Photographing My Daughter (amateur tips + two from a pro)


Honestly, I’m hesitant to even attempt this post because there are ONE MILLION people out there who take amazing, inspiring pictures of their children. Literally, about a zillion people are doing this better than me. (And I’ve included links to some of my very favorite ones throughout this post). But because I’ve been asked about my Instagram photos, I thought I would simply share what works for me when I photograph my daughter. This is not a technical how-to, but more of an outline to my general approach from an I’m-just-a-mom-who-loves-photographing-my-kid perspective. A “momtog” if you will. (ha!) 

I do have a pretty sweet bonus for you, though! I happen to work as an assistant for a truly gifted photographer who was kind enough to offer some insight from a professional standpoint, so be sure to check those out at the end of the post as well. (Thanks, Denise!)

*Edit: Several people have asked what type of camera I use. 99.9% of the time I use my iPhone6. I do break out the DSLR from time to time, but rarely. And all of the images in this post are from my iPhone. 

Here are some of the things I try to keep in mind when I’m snapping a photo of Aven: 

This took me a while to learn, and is still something I have to remind myself of. Close up shots can be so great and certainly have their impact, but when you back up a few feet (or twenty, haha) and zoom out, you capture more in the frame and can set the entire scene. It adds more visual interest because you’re really telling a whole story rather than just one page.

Here are a couple of shots where you can see more in the frame than just Aven. I think the extra elements in each photo really add to the magic.

Someone who does this well: @etst


If you scroll through my Instagram feed, you’ll notice most of my pictures of my daughter are mid-play. I much prefer to capture Aven in her element as she just goes about life as a two year old, rather than asking her to stop and smile for the camera. Especially because right now, Aven is in the super-unnatural, super-cheesy smiling phase. She cocks her head all the way to the side, squints her eyes shut, and smiles as big as she possibly can. I mean, it’s adorable of course, but I don’t want all my pictures of her to be sporting a rehearsed smile.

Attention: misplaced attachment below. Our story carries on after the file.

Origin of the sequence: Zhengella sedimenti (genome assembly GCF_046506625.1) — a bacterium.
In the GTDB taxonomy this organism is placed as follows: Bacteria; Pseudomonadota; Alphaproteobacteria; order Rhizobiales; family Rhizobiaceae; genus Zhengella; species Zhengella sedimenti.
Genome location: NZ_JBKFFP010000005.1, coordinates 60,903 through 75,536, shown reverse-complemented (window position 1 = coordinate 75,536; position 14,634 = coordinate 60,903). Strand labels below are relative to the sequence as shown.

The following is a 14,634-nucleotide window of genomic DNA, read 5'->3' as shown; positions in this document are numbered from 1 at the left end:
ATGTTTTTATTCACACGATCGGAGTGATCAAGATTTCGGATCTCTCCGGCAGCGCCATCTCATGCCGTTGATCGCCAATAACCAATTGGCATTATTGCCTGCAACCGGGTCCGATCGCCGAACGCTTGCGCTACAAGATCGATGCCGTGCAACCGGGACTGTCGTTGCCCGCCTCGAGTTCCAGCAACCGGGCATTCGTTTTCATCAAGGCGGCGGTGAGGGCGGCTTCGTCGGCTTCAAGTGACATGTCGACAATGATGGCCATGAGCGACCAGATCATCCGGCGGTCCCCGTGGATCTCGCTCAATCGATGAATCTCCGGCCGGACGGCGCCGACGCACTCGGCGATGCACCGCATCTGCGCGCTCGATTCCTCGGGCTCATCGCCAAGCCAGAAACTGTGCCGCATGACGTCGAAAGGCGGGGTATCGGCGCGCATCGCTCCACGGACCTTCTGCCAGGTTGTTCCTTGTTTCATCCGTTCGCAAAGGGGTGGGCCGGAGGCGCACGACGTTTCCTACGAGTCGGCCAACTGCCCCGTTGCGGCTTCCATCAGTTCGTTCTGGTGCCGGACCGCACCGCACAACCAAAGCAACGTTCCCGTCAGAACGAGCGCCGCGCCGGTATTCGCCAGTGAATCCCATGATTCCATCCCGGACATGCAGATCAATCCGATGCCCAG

Instead, I hang back and just let her do her thing. I go for less (fake) smiling, more silly. Less posing, more playing. Most of the time, I don’t even mention I’m taking a picture, but just try to catch her more naturally. I’ve noticed that this spontaneity not only makes the image more intriguing, but more importantly, it allows her true personality to shine. I love having documented these little peeks into her demeanor, expressions, and the funny quirks I might forget later!

Someone who does this well: @thegraygang  / @nihaoyall / @imayasr


I always take more than one shot of whatever I’m trying to capture. This is especially important with kids because they are unpredictable and on the move! Chances are, out of 5-10 images, only one or two will turn out how I had hoped. Sometimes I just snap away, other times I hold my finger down to capture a “burst series” (like if she’s swinging or twirling), and if I have time to play around a bit, I’ll reposition myself between shots for variety if I’m not sure which angle will look best.

Here’s a screenshot of my camera roll after a visit to the pumpkin patch, just to give you an idea. Once I’ve taken these, I go back and delete any that definitely won’t work and then hang on to a few favorites.


So while “more is better” when trying to get a good shot, I try to stick with the “less is more” philosophy when it comes to actually posting those photos. 
I usually pick my one favorite of the day (or of the group of photos I’ve just taken) and only post that single image. If I do post more than one, I’ll make sure there’s some variation in the ones I choose.